Of late India Tests have been predominantly four-day affairs. (Source: File)
ICC has given the nod to conduct four–day Tests on a trial basis, effectively giving green light to the December 26–29 Boxing Day Test between South Africa and Zimbabwe.
How will it be done?
Extending the playing hours and enforcing high penalty for slow over-rate will mean teams will now have to bowl 100 overs a day, instead of 90 overs.
Why was it done?
Of the 162 Tests played since January 2014, 112 got over in under 400 overs.
Reduction in days means more Tests in a series and less broadcasting cost.
A Thursday start would mean, the weekend coinciding with the final two days of the Test.
How does it work for India?
Of late India Tests have been predominantly four-day affairs. However, a closer look at the scorecards does throw up some very thrilling games that have gone into the fifth day.
India vs South Africa, Wanderers (2013)
South Africa needed 458 to win from a little over 4 sessions. Most expected the home side to bide their time out in the middle. However, against a tiring and a complacent Indian attack, Faf Du Plessis and AB De Villiers struck fluent centuries on the final day. At one stage, it looked like the duo would take South Africa home. Tragically, they were 8 runs short of the target, and still had three wickets in hand, when umpires decided to call off play. The match ended in a draw, but the home side surely gave Dhoni’s men a mighty scare.
India vs England,
England needed 319 to win with over 120 overs to play. They started off rather tentatively, but with the help of Joe Root, finished Day 4 at 4/105. However, Ishant Sharma snapped five wickets on the final day to give India their lone win against England that summer.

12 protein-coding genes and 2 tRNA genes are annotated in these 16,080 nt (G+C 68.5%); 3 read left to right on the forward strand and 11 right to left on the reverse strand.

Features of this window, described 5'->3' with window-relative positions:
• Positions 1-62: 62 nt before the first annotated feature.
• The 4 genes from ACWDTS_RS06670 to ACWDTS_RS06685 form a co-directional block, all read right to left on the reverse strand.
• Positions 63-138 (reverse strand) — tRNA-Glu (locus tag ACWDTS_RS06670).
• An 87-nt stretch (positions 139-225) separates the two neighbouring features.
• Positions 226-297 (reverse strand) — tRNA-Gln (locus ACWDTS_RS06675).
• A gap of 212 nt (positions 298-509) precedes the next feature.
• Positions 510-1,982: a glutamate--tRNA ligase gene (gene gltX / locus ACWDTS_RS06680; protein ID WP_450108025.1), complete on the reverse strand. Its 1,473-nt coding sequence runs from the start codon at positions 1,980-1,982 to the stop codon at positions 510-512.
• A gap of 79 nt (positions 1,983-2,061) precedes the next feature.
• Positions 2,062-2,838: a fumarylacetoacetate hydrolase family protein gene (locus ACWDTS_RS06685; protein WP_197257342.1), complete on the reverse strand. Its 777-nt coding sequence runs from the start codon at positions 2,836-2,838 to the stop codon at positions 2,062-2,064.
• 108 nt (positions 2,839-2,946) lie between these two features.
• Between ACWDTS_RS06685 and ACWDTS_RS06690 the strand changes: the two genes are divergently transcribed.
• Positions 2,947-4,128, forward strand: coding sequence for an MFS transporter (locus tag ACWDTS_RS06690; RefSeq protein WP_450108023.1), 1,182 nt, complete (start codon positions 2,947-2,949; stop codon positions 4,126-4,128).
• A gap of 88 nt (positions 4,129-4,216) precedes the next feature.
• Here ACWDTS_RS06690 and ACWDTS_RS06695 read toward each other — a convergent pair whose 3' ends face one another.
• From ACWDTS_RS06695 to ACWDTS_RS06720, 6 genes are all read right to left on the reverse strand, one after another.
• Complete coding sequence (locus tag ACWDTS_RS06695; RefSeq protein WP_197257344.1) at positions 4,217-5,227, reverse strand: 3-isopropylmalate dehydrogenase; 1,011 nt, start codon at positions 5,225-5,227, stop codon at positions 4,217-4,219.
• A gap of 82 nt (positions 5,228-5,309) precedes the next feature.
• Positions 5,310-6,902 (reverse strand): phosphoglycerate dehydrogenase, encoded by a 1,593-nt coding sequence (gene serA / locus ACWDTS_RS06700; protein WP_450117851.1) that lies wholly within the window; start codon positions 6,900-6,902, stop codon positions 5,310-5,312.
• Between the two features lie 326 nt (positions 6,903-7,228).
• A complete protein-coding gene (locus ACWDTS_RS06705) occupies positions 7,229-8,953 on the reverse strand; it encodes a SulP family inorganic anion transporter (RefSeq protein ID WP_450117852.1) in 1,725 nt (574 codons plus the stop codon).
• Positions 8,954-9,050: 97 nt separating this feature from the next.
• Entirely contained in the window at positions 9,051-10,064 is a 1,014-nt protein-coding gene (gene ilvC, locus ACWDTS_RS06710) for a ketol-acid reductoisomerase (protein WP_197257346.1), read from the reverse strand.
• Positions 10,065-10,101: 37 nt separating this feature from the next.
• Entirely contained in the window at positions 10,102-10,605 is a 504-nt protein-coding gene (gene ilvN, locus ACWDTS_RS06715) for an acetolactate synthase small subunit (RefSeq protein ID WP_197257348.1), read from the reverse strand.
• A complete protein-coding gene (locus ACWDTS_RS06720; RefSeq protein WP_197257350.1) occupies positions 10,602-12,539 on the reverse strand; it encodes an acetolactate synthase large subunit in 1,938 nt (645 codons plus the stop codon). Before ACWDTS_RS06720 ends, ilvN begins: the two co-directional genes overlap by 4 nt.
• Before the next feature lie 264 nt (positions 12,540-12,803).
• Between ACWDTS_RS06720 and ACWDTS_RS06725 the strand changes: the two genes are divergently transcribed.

India vs Australia, Adelaide Oval (2014)
When Australia declared at the end of the fourth day’s play, India required 348 from the mandatory 90 overs of the final day. In their pursuit, India lost early wickets, but Murali Vijay and Virat Kohli, the stand-in captain, added 185 runs in 50 overs to kickstart the chase. After Vijay’s departure for 99, India lost the remaining seven wickets for 77 runs to hand Australia a thrilling 48-run win.
India vs England, Rajkot (2016)
England declared their second innings at 260/3, leaving India to hunt down 310 on the final day. On a venomous pitch, this would be a tricky chase. By the afternoon session, when India lost six wickets, England sniffed a chance. However, captain Virat Kohli and Ravindra Jadeja played with utmost care as the match ended in a draw.
38 Out of the 51 Tests that India have played in the last 5 years, 38 Tests have finished inside 400 overs. They have won 28 Tests in this period, losing 11, while the remaining 12 have all ended as draws.